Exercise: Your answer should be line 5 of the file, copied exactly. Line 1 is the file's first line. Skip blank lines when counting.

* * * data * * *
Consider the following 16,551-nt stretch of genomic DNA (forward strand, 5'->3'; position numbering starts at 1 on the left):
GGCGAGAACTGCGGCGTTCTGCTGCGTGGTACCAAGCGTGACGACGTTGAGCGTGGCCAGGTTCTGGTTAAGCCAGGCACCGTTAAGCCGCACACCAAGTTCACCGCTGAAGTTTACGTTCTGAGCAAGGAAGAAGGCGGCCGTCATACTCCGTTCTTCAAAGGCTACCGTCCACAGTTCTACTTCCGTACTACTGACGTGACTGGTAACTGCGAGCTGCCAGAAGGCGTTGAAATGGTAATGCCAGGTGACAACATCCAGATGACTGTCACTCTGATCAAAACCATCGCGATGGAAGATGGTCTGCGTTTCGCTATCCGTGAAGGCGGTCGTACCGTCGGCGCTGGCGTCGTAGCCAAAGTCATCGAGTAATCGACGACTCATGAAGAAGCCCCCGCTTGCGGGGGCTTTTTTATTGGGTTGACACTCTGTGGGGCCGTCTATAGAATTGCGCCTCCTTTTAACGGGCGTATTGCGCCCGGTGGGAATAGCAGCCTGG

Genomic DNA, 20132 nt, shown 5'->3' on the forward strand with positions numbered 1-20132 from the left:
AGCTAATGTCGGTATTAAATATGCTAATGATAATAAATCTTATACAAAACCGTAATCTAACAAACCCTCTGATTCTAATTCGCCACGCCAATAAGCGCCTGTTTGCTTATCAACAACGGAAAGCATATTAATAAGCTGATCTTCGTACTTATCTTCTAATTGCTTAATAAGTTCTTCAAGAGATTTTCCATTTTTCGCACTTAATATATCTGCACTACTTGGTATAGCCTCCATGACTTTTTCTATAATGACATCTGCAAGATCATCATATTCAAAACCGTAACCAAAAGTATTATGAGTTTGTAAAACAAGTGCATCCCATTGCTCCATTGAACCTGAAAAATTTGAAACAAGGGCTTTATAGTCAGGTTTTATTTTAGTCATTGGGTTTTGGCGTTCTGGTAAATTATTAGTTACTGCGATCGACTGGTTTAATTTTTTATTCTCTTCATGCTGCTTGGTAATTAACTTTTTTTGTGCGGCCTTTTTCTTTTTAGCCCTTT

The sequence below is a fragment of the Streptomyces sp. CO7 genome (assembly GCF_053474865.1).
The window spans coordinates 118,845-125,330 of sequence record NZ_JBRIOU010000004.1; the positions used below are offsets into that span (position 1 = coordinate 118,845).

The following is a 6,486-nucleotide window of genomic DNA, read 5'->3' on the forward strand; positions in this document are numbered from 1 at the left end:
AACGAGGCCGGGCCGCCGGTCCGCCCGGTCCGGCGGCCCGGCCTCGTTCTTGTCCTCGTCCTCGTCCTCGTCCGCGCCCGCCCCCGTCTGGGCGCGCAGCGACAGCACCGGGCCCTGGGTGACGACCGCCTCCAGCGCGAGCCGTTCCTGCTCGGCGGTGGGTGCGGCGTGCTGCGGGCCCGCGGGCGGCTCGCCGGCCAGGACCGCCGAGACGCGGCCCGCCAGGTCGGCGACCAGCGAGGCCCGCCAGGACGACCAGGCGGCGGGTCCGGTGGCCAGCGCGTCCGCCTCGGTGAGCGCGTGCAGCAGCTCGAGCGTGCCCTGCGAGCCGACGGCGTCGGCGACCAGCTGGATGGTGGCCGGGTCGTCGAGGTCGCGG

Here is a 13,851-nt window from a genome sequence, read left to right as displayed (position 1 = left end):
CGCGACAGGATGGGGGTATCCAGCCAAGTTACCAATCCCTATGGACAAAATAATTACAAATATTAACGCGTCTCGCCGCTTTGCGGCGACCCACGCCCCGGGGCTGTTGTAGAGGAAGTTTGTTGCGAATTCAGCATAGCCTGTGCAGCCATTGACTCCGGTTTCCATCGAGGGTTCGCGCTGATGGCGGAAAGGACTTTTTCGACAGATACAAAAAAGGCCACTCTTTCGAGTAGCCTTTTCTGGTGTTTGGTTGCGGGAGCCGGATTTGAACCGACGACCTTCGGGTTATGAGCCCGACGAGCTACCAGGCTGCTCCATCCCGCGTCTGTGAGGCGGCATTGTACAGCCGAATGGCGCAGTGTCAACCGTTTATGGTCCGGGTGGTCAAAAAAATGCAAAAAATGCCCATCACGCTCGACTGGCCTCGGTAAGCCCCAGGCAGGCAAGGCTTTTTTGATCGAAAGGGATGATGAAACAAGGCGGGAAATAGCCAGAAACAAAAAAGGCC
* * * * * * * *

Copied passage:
The sequence below is a fragment of the Streptomyces sp. CO7 genome (assembly GCF_053474865.1).